Thursday, November 10, 2011

The Man who Lost His Son.

I have spent the better part of the afternoon working on my project and getting to know people more. It is always interesting how people walk. Have you ever asked yourself 'how do people walk?'
I have done so for the past three years and this question is the opening line of novel I have been editing. How do people walk? It is simple; one foot in front of the other (Taken from: Take This Message to Rayo).
There was a wealthy and very powerful king, who had been lying on the ground and wailing for six consecutive nights. He could not eat, drink or talk to anyone in those six days. The people who wanted to see him were told to come another day. Some of the people he had on his board thought he was mad, and as such his kingdom was in turmoil. He prayed for the life of his little boy. The child was still too young, yet no medicine or chant could treat the boy. On the seventh day-his son died. When he was told of this he woke up, took a shower, got dressed and asked for some food and water.
The servants were shocked and they asked him why the change when he had just lost his son. His response: "While the child was alive, I fasted and prayed in the hope that God will be gracious and give him life, but now that he is dead, why should I fast? Would God give him back to me now?"
Truth is that was King David in the Bible (2nd Samuel 12:16-23).
I read about this in Junietta McCall's book "Bereavement Counseling-Pastoral care for Complicated grieving." I am known to many as a planner, the kind of person who sits works on things in certain structured ways. The only person who does not believe in last minute rush and who often prefers order. I saw the story from the simple point: A Father who's lost his Son. It hit me then that we lose people we love in life. At times they depart so soon that we are left asking 'what we would do if we could see them one more time.' Most of the answers, I'm sorry to say, are never positive.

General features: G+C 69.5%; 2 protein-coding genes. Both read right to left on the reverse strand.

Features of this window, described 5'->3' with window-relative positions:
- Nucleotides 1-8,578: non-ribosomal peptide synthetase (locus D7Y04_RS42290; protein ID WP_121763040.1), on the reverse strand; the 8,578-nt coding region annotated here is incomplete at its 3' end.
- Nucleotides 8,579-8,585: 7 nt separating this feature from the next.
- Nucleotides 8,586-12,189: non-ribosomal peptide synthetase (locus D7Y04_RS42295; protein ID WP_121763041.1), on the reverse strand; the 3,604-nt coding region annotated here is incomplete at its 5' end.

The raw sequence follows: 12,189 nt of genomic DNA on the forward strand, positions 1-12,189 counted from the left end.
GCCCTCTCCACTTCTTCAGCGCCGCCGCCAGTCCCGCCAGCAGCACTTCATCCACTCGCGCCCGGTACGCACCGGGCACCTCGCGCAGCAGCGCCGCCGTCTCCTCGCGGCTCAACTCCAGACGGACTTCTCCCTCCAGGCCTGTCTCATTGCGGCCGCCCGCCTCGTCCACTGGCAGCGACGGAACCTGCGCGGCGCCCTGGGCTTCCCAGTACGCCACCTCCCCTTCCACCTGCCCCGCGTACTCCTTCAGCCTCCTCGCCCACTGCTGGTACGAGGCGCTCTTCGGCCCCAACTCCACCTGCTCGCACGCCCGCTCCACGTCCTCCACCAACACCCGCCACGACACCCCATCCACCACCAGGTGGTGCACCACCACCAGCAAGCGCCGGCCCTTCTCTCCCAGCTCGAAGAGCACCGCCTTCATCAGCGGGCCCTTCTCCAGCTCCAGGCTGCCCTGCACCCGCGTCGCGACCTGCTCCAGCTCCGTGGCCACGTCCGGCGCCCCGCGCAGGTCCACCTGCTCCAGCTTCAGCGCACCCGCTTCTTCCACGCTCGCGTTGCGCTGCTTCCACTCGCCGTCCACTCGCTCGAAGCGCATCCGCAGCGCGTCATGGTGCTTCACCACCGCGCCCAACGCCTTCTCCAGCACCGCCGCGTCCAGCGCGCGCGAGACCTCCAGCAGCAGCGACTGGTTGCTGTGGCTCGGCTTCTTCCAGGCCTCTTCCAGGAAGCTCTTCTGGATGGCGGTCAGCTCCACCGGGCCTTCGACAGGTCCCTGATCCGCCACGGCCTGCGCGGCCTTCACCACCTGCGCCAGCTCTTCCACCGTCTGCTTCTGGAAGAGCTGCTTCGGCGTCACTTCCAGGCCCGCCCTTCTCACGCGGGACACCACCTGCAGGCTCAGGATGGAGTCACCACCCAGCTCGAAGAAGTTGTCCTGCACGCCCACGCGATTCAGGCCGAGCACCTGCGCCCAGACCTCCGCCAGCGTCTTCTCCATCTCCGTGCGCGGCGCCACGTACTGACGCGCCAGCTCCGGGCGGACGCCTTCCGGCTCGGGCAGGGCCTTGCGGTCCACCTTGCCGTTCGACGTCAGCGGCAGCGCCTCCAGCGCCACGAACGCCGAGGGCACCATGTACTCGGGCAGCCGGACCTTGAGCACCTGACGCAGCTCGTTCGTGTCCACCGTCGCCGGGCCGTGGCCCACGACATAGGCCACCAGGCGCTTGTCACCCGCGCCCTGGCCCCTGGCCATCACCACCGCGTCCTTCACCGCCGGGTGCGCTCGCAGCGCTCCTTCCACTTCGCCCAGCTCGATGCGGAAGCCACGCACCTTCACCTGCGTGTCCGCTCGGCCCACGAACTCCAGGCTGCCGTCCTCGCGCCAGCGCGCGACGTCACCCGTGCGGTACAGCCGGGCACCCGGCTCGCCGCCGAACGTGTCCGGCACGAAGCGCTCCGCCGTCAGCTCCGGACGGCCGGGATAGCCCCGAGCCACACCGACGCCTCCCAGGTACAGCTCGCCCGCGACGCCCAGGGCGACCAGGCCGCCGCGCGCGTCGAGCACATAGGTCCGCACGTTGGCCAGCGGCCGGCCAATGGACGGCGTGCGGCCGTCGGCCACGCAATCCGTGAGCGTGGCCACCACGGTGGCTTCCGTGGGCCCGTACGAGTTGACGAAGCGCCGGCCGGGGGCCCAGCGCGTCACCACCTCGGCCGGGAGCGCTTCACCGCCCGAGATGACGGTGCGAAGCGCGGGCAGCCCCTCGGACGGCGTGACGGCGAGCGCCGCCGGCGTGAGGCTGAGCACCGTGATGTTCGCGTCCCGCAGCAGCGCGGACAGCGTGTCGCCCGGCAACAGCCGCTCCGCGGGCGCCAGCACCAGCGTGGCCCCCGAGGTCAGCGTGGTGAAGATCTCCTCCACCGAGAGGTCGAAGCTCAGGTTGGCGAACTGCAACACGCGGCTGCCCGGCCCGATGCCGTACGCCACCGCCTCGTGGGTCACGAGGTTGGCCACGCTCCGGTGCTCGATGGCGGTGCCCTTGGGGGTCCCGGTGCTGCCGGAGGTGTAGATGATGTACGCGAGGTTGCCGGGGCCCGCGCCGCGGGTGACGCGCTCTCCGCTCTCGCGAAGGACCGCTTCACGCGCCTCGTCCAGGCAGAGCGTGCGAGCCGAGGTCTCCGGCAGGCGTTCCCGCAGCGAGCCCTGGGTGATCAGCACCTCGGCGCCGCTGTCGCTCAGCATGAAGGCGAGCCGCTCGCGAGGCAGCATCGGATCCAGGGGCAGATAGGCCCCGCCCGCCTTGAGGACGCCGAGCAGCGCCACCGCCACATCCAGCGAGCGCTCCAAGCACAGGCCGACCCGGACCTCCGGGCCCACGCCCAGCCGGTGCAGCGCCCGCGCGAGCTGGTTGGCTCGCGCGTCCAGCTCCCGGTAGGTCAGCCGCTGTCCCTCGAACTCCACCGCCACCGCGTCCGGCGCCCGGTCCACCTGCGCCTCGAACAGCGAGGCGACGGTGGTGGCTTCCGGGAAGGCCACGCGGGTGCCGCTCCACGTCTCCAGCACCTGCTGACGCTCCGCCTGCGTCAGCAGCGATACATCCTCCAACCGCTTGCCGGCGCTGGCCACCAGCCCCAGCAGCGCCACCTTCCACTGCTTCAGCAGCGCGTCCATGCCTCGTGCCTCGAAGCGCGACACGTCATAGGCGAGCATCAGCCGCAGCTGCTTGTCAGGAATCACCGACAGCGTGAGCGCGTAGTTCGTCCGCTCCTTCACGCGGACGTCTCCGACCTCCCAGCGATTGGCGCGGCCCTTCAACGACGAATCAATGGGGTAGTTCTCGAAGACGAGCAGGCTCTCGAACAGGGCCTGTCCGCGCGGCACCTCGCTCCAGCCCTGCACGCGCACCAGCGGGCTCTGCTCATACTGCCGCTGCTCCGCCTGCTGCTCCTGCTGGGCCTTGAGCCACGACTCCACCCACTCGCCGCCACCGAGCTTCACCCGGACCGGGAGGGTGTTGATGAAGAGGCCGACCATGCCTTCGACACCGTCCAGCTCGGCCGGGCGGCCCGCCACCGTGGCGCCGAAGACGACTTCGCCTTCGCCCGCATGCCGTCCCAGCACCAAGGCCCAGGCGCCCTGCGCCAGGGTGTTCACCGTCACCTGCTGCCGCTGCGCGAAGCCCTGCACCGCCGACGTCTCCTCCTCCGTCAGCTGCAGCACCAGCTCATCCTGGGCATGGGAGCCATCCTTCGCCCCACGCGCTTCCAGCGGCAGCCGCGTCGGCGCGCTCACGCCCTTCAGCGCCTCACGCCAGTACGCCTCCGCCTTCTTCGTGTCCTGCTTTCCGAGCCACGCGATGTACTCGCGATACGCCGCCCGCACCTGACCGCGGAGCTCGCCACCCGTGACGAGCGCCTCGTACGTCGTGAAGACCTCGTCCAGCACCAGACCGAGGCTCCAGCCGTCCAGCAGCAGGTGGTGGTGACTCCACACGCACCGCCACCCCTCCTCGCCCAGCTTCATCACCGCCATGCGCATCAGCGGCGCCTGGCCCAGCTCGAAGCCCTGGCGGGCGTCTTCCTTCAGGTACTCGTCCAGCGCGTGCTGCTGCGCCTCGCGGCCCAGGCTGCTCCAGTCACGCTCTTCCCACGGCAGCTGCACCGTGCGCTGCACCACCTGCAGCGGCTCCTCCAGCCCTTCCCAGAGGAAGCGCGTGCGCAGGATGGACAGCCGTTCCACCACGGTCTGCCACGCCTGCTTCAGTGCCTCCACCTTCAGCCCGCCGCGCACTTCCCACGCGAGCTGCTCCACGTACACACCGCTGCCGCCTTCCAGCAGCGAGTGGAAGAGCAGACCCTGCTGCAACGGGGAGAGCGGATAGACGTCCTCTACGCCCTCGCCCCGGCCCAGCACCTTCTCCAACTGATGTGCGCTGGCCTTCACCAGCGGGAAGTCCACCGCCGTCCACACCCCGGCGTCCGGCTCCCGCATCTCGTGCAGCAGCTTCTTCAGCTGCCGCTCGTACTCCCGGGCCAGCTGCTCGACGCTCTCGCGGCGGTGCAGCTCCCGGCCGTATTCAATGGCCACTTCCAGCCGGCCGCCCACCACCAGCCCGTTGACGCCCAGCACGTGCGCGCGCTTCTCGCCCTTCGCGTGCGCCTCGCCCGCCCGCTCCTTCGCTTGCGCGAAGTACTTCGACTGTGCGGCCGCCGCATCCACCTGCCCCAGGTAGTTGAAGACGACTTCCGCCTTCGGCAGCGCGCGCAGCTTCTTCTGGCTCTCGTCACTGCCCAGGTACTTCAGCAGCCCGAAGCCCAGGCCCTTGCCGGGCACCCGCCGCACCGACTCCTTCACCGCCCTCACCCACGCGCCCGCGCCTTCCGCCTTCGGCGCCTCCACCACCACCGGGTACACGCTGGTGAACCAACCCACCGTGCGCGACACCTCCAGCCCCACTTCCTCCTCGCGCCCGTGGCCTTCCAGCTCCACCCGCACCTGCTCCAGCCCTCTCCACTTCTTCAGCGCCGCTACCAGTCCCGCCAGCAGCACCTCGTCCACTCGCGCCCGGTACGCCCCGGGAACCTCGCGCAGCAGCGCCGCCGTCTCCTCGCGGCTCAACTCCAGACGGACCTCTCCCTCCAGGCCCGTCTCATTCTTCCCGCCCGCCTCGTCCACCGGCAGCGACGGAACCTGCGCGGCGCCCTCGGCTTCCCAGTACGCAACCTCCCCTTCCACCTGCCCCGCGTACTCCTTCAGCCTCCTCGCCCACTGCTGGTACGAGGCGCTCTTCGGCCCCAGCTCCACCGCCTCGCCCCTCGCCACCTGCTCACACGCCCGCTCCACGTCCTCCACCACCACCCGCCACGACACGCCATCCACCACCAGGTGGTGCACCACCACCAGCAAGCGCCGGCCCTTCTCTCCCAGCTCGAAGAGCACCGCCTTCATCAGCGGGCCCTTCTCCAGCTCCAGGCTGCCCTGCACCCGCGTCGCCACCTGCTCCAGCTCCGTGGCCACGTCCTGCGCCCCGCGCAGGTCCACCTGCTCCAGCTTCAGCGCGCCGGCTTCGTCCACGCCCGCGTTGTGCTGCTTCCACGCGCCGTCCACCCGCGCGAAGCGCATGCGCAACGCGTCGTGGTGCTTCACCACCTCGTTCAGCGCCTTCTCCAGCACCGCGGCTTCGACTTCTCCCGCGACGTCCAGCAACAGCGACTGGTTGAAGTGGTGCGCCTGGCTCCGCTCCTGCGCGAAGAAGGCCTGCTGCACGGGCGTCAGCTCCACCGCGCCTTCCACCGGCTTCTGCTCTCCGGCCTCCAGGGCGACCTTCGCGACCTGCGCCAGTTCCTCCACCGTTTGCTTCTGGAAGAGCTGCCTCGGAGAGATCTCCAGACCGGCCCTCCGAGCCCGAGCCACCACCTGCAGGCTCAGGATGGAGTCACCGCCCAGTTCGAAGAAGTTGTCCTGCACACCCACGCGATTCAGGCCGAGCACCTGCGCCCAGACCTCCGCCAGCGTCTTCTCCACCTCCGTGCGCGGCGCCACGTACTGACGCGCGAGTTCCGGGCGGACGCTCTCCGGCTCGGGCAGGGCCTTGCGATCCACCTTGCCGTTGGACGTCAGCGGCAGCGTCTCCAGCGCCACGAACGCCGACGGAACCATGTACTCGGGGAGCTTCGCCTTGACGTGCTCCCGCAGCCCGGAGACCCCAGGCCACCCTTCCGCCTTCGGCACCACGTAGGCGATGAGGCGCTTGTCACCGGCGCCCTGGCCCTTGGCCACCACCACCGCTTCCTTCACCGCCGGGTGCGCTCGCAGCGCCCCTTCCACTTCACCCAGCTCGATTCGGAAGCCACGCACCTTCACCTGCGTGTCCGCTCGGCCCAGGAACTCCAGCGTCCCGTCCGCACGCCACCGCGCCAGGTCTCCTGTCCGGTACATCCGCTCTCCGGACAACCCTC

Each moment is precious, be it that time when you can't agree on something, or even that moment when you simply have no words to tell each other. It's as simple as that. You've got to cherish the moments you have. The moments when you make stupid jokes, walk, eat, argue, question, or even send each other a three letter text message-because life is not meant to be gloomy but a collection of experiences. If artists and models have portfolios, if parents and children have scrapbooks, if professors have letters of achievement and awards-as a human being make memories, be as active and alert in every moment such that when you are asked to recall them-all you see when you close your eyes is not only a movie but an awesome documentary.
Hot smile